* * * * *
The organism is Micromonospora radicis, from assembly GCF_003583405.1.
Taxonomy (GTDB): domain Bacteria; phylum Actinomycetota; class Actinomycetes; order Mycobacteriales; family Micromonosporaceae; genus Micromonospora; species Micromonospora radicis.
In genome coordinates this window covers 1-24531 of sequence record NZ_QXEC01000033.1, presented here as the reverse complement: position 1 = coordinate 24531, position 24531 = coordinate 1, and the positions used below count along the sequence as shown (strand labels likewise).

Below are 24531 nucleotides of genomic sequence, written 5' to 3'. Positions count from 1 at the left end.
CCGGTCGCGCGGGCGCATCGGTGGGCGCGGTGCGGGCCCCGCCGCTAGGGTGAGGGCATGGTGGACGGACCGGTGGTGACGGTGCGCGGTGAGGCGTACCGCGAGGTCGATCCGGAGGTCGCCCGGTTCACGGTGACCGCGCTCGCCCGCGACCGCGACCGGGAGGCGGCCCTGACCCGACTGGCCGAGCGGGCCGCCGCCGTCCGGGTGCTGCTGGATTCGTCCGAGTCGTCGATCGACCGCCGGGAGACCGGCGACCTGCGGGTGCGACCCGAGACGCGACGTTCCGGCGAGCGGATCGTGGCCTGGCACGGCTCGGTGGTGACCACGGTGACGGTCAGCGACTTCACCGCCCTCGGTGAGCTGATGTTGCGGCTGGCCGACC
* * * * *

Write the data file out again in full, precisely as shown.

The organism is Micromonospora radicis, from assembly GCF_003583405.1.
Taxonomy (GTDB): domain Bacteria; phylum Actinomycetota; class Actinomycetes; order Mycobacteriales; family Micromonosporaceae; genus Micromonospora; species Micromonospora radicis.
In genome coordinates this window covers 1-24531 of sequence record NZ_QXEC01000033.1, presented here as the reverse complement: position 1 = coordinate 24531, position 24531 = coordinate 1, and the positions used below count along the sequence as shown (strand labels likewise).

Below are 24531 nucleotides of genomic sequence, written 5' to 3'. Positions count from 1 at the left end.
CCGGTCGCGCGGGCGCATCGGTGGGCGCGGTGCGGGCCCCGCCGCTAGGGTGAGGGCATGGTGGACGGACCGGTGGTGACGGTGCGCGGTGAGGCGTACCGCGAGGTCGATCCGGAGGTCGCCCGGTTCACGGTGACCGCGCTCGCCCGCGACCGCGACCGGGAGGCGGCCCTGACCCGACTGGCCGAGCGGGCCGCCGCCGTCCGGGTGCTGCTGGATTCGTCCGAGTCGTCGATCGACCGCCGGGAGACCGGCGACCTGCGGGTGCGACCCGAGACGCGACGTTCCGGCGAGCGGATCGTGGCCTGGCACGGCTCGGTGGTGACCACGGTGACGGTCAGCGACTTCACCGCCCTCGGTGAGCTGATGTTGCGGCTGGCCGACC